Press reporting on family courts: right or wrong?

family courts


Stephen Moss, Partner and Head of the Family and Collaboration Law Team at Lemon&Co Solicitors, comments on the introduction of a new law allowing the press to report on family courts.

This week a new policy will come into force that will see family courts opened to the press. The policy, first announced by Jack Straw in 2008 after a number of high profile cases involving children brought these matters to the fore, will give journalists permission to report on the details of family law cases, including matters relating to children and finances.

Despite this, Judges will still have the right to exclude press in exceptional cases. The Law Society has also spoken out to say that press involvement in family courts should be private unless reviewed on a ‘case-by-case basis’.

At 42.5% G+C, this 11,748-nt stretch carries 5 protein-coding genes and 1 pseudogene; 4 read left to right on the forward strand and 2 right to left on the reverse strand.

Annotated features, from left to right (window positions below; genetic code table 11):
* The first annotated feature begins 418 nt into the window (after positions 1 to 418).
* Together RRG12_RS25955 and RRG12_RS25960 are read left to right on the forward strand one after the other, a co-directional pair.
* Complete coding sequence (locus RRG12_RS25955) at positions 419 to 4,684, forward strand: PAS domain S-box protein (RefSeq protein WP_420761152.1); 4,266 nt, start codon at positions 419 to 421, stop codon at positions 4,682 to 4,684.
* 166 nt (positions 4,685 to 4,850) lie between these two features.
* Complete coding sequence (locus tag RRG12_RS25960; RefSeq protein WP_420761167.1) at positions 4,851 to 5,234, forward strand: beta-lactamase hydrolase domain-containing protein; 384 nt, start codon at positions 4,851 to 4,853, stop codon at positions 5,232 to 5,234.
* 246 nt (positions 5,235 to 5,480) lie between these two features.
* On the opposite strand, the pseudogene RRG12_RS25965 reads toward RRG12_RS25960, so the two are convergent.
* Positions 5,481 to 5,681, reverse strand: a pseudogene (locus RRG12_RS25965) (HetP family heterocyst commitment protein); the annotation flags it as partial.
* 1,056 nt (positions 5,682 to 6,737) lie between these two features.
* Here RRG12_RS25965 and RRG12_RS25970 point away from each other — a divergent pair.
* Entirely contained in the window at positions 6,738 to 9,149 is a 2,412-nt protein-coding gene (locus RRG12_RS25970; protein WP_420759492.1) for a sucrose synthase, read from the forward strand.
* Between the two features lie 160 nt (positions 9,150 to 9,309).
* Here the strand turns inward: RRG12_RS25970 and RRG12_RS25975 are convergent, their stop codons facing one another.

When a relationship ends it is often a difficult and emotional time for all involved; the process becomes even more complicated when decisions regarding children, finances and property need to be made. This process could now become even more difficult due to press attendance in certain family court cases.

An alternative to this is to deal with cases in private, at meetings designed to resolve your differences, such as at ‘round table meetings’ or through collaborative law procedures. Both of these methods enable family matters to be managed in a dignified manner – lawyers and their clients work together out-of-court to resolve issues, avoiding the need for confrontation and court actions until a resolution has been reached.In taking this approach, both the financial and emotional costs involved in court proceedings can be reduced.

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